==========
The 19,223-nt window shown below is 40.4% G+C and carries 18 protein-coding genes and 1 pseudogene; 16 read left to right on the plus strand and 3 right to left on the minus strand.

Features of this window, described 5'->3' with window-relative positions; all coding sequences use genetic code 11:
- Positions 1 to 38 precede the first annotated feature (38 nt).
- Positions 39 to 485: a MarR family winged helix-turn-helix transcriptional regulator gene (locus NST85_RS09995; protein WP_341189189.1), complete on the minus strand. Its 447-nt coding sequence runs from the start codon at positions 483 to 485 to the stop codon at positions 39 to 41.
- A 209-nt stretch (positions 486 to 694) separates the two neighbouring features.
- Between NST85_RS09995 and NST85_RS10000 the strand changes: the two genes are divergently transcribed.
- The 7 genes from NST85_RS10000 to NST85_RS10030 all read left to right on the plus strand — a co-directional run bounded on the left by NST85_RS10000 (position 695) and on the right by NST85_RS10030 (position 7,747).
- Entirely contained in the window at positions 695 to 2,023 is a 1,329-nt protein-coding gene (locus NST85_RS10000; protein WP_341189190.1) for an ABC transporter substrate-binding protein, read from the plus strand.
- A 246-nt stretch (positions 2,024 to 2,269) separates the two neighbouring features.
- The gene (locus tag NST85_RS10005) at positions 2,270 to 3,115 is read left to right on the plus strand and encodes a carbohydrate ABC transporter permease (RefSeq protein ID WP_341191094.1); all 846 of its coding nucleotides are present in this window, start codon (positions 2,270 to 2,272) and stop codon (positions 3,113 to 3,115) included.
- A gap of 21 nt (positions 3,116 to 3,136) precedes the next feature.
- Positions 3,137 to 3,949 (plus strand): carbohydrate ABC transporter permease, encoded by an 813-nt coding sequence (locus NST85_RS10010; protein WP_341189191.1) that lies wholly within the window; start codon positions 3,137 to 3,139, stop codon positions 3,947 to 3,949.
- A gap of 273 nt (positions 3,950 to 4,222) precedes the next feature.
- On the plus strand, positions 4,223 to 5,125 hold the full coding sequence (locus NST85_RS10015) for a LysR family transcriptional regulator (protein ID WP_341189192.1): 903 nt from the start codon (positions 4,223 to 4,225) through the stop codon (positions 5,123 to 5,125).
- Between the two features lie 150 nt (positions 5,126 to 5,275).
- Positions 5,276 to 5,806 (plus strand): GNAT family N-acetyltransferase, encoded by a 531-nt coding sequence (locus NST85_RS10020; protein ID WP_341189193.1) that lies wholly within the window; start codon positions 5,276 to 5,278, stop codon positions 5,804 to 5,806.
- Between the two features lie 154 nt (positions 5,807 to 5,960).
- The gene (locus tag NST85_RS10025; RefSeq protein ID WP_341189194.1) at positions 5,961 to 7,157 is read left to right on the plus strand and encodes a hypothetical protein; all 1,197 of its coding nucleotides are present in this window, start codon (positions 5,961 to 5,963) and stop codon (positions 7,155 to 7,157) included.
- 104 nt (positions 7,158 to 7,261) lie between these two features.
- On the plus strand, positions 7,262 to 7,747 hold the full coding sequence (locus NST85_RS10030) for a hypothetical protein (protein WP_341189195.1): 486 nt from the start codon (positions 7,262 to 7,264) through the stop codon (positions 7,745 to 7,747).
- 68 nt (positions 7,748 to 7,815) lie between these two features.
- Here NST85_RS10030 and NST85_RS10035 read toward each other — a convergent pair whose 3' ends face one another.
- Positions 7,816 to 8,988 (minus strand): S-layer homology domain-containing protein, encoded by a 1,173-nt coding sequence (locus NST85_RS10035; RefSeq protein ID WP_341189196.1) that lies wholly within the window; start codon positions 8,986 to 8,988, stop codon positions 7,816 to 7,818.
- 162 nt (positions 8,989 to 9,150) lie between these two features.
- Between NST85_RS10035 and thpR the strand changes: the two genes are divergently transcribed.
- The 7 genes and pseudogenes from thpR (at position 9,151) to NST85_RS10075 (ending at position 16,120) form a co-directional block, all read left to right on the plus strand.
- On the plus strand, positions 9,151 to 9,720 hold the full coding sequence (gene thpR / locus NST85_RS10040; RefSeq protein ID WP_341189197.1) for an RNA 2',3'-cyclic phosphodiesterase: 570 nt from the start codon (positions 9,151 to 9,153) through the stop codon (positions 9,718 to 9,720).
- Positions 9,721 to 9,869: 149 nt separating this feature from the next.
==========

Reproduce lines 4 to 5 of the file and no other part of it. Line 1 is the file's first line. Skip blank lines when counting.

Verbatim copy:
- Positions 39 to 485: a MarR family winged helix-turn-helix transcriptional regulator gene (locus NST85_RS09995; protein WP_341189189.1), complete on the minus strand. Its 447-nt coding sequence runs from the start codon at positions 483 to 485 to the stop codon at positions 39 to 41.
- A 209-nt stretch (positions 486 to 694) separates the two neighbouring features.